America To Me: A STARZ Feature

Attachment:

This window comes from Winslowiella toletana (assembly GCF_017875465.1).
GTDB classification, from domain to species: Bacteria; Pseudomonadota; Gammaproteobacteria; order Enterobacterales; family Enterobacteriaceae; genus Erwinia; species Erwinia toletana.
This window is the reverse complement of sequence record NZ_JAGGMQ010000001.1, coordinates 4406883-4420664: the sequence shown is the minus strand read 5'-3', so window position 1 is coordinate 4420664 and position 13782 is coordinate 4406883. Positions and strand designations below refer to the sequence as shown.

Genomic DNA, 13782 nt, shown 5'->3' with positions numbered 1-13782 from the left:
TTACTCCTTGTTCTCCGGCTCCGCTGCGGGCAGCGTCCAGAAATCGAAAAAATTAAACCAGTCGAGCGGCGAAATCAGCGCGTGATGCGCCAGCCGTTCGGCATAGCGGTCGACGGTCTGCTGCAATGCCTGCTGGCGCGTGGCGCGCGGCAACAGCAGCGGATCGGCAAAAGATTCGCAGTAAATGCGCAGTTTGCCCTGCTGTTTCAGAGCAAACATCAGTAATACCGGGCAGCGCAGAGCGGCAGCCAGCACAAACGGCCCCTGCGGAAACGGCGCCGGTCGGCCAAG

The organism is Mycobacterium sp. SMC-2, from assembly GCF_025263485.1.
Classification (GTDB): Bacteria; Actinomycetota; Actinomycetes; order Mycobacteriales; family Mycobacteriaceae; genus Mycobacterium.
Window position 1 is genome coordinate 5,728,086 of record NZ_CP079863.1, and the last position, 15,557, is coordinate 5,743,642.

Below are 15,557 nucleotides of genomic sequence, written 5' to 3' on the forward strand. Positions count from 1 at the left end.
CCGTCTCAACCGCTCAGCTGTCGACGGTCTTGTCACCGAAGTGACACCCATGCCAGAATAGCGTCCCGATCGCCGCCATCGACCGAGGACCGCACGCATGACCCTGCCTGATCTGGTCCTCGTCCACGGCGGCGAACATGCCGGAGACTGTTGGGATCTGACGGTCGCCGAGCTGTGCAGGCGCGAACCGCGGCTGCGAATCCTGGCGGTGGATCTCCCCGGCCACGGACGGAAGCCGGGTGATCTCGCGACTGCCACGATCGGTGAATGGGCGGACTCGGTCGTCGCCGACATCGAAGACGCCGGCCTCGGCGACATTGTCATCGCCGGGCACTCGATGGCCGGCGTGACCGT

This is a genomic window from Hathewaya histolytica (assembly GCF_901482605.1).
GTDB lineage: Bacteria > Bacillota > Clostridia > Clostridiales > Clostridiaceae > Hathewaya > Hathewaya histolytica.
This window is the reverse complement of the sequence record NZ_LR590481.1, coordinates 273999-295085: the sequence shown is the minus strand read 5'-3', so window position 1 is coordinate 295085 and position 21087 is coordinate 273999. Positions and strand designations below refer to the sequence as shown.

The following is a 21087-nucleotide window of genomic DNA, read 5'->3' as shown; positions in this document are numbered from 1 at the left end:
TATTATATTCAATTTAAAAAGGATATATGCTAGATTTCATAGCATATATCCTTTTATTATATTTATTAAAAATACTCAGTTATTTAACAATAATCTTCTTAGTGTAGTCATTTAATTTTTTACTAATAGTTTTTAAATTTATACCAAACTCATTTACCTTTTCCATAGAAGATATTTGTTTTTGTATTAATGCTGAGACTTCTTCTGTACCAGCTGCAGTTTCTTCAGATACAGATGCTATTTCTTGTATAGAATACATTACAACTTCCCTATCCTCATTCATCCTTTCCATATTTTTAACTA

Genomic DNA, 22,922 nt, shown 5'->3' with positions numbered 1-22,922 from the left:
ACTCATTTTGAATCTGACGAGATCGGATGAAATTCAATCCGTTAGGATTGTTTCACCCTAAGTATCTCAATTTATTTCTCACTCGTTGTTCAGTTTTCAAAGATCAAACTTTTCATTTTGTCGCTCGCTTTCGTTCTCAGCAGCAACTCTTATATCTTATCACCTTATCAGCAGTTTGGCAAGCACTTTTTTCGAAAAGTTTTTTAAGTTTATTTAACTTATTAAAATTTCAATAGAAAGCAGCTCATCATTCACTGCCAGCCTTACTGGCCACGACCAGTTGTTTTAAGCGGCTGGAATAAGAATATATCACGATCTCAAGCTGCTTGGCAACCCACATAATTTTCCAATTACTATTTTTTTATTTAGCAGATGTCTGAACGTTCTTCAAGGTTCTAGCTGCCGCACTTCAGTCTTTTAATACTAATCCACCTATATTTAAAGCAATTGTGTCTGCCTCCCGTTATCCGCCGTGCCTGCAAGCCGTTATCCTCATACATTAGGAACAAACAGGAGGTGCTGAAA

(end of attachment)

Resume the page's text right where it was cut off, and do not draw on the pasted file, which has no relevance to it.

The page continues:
McKenna Fellows Recently, the high school’s Black Voices in America class watched the first two episodes of the STARZ feature series America to Me. The documentary spotlights Chicagoland’s very own Oak Park and River Forest High, as it follows the everyday school lives of several African-American and biracial students over the span of one academic year. With ostensibly rooted principles of diversity and inclusiveness, it was uncovered that the school neglected to confront the overlooked issues faced by minorities on a daily basis. Whether the injustice be targeted or unintentional, students didn’t miss a beat when given the opportunity to speak out about their experiences. Once informed of what really goes on beyond the eyes of faculty and administration, many teachers were not surprised. Having attempted to fight the inequity within the school and met with dismissal, many teachers felt defeated. Not only does the show focus on the struggles of students of color at OPRF, but also the struggles of the faculty who try to advocate for them. Some might ask how this specifically relates to a community like Latin. Like OPRF, Latin too is an environment dedicated to nurturing the minds and characters of all students, regardless of racial and ethnic background. However, there appears to be a disconnect between the alleged message of equity shared by schools, and the reception of the message. Imparting his thoughts after viewing the docuseries in class, Anwar Mohammed suggests that “oppression faced by students of color could be detrimental to their advancement, not just specifically in OPRF, but other primarily white institutions as well.” In cases such as the one in OPRF, many would be quick to place blame on either or both parties, but, at the end of the day,  it’s hard to condemn those who have been raised with unintentional racial entitlement. Aside from the detriment this prejudice has on its victims, many forget to address its potential effect on schools that fuel the fire. Without proper counteraction, unhealthy patterns are destined to accumulate, and it is only a matter of time until negative reputations are formed. Once students of color decide that their educations are not worth discrimination, any hope for forward progress is lost. This has an huge impact on predominantly white schools looking to expand their diversity, which is why it is so important for this issue to be tackled promptly to extinguish the “surrounding stigma of people of color,” says Anwar. As for the effects this television feature had on Oak Park and River Forest High, the school has since devoted an incredible amount of time to the promotion of awareness both as individuals, and a community. Ultimately, it’s inevitable that not every student will genuinely take the message to heart and act upon it, but America To Me was a pivotal stepping stone in sharing the message’s nation-wide significance. With more high schools taking strides to make their environments more ethnically and racially accepting, students of color are finally beginning to receive the equal treatment that has been rightfully theirs since the start, as opposed to being “seen as something other than civil human beings,” Anwar said.]]>